More Senior Living Communities Commit to LGBTQ+ Inclusion in Discrimination Policies

The number of senior living communities that include gender identity and sexual orientation in their anti-discrimination policy shot up in 2022 — but there is still plenty of progress yet to be made.

This is according to the 2023 Long Term Care Equality Index (LEI) which included results from 200 long-term care communities across 34 states. It was conducted by the Human Rights Campaign (HRC) and SAGE, an LGBTQ+-focused organization for the senior housing sector.

The survey, released Wednesday, included communities that house more than 23,000 residents and employ more than 17,000 employees. The vast majority of participating communities had assisted living (84%) and/or memory care (83%) levels while 69% had independent living units.


In a 2021 survey, just 35% of communities that responded reported having a non-discrimination policy that included both gender and orientation-specific language. That number shot up to 90% in the latest survey, according to HRC Director of Health and Aging Tary Hanneman.

LGBTQ+ older adults can experience stigmatization, lack of identity-affirming treatment and discrimination and violence that can lead to avoiding necessary services, chronic stress and increased social isolation, according to the survey’s authors.

However, very few communities in the index reported including abuse and neglect policies that explicitly protect LGBTQ+ residents (5%) or policies that outline any procedures that are in place to address bias/insensitive incidents (7%).


And while 89% of respondents said they asked residents their chosen names on intake forms, just over half asked about sexuality or gender identity; and just 11% asked about incoming residents’ pronouns.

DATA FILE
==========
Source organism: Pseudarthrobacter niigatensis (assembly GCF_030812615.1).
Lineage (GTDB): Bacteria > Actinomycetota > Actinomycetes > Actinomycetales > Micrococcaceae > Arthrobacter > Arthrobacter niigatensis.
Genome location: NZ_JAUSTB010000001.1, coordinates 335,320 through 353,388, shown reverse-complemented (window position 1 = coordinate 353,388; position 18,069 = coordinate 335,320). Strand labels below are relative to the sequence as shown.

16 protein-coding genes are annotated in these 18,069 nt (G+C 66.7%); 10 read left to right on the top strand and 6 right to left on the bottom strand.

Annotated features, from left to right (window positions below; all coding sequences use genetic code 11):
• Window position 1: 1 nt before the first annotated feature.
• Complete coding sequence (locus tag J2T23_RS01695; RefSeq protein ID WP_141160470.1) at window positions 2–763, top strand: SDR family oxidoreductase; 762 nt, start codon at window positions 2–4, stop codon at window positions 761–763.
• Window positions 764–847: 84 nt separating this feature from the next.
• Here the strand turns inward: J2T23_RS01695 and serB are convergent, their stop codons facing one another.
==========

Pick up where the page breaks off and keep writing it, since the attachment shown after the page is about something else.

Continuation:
The latest survey’s results are a “step in the right direction,” but there are stil areas of much-needed improvement for the industry, according to Hanneman.

“We have found that many communities think they are good to go on LGBTQ+ issues because they have taken a training or because they are in a state that has a long-term care LGBTQ+ Bill of Rights,” she said. “But they haven’t taken the next step and changed their policies or done other things to be inclusive.”

The LEI was modeled after another HRC index survey called the Healthcare Quality Index, Hanneman told Senior Housing News.

“The 2022 Healthcare Quality Index had more than 900 participating healthcare facilities after just 78 when it first started in 2007,” Hanneman said.

Recent events also underscore the need for updated policies and advocacy for this segment of the population. For example, an affordable senior housing community for LGBTQ seniors in Boston was vandalized with homophobic hate speech earlier this year; and in Maine, a 79-year-old transgender woman sued after being rejected from a senior housing community. The community and the woman later reached a settlement.

The majority of communities in the latest LEI survey understand the growing need of inclusive senior living, with 77% of respondents reporting that they engage in LGBTQ+ marketing and 84% participating in local events and initiatives that support the LGBTQ+ community.

And looking ahead, Hanneman said she hopes to attract responses from “as many senior living communities as possible from all 50 states” in coming surveys.

“While we have a long way to go, we commend the 200 participants this year and look forward to working with greater numbers of senior living communities in the future,” she said.

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